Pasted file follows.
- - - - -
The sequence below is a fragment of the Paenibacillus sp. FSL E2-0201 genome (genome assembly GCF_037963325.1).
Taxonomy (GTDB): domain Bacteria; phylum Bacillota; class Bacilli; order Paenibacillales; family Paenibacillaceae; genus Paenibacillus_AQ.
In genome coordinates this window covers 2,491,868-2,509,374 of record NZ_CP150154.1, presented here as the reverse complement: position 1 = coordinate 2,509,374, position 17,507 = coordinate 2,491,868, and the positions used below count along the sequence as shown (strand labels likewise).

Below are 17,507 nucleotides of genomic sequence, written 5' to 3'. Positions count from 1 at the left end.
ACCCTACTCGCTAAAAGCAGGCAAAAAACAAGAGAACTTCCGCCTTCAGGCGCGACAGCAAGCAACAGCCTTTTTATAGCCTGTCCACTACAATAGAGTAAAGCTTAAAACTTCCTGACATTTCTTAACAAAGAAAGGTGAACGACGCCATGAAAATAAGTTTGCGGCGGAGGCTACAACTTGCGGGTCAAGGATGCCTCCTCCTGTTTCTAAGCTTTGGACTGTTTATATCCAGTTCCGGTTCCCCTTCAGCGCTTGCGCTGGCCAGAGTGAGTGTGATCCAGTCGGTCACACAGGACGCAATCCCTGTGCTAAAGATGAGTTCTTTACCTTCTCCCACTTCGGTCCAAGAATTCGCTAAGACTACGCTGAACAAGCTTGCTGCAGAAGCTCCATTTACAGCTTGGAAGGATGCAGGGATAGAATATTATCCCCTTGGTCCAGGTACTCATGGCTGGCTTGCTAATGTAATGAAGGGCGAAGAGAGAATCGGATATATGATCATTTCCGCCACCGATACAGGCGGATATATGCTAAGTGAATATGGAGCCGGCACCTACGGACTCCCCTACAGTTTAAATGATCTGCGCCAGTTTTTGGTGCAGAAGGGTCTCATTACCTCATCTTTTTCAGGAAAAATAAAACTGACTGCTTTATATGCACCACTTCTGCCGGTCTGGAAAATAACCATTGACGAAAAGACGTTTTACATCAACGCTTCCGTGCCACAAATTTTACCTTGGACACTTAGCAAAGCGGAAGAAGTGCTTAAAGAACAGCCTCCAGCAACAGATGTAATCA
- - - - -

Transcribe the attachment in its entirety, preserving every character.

The sequence below is a fragment of the Paenibacillus sp. FSL E2-0201 genome (genome assembly GCF_037963325.1).
Taxonomy (GTDB): domain Bacteria; phylum Bacillota; class Bacilli; order Paenibacillales; family Paenibacillaceae; genus Paenibacillus_AQ.
In genome coordinates this window covers 2,491,868-2,509,374 of record NZ_CP150154.1, presented here as the reverse complement: position 1 = coordinate 2,509,374, position 17,507 = coordinate 2,491,868, and the positions used below count along the sequence as shown (strand labels likewise).

Below are 17,507 nucleotides of genomic sequence, written 5' to 3'. Positions count from 1 at the left end.
ACCCTACTCGCTAAAAGCAGGCAAAAAACAAGAGAACTTCCGCCTTCAGGCGCGACAGCAAGCAACAGCCTTTTTATAGCCTGTCCACTACAATAGAGTAAAGCTTAAAACTTCCTGACATTTCTTAACAAAGAAAGGTGAACGACGCCATGAAAATAAGTTTGCGGCGGAGGCTACAACTTGCGGGTCAAGGATGCCTCCTCCTGTTTCTAAGCTTTGGACTGTTTATATCCAGTTCCGGTTCCCCTTCAGCGCTTGCGCTGGCCAGAGTGAGTGTGATCCAGTCGGTCACACAGGACGCAATCCCTGTGCTAAAGATGAGTTCTTTACCTTCTCCCACTTCGGTCCAAGAATTCGCTAAGACTACGCTGAACAAGCTTGCTGCAGAAGCTCCATTTACAGCTTGGAAGGATGCAGGGATAGAATATTATCCCCTTGGTCCAGGTACTCATGGCTGGCTTGCTAATGTAATGAAGGGCGAAGAGAGAATCGGATATATGATCATTTCCGCCACCGATACAGGCGGATATATGCTAAGTGAATATGGAGCCGGCACCTACGGACTCCCCTACAGTTTAAATGATCTGCGCCAGTTTTTGGTGCAGAAGGGTCTCATTACCTCATCTTTTTCAGGAAAAATAAAACTGACTGCTTTATATGCACCACTTCTGCCGGTCTGGAAAATAACCATTGACGAAAAGACGTTTTACATCAACGCTTCCGTGCCACAAATTTTACCTTGGACACTTAGCAAAGCGGAAGAAGTGCTTAAAGAACAGCCTCCAGCAACAGATGTAATCA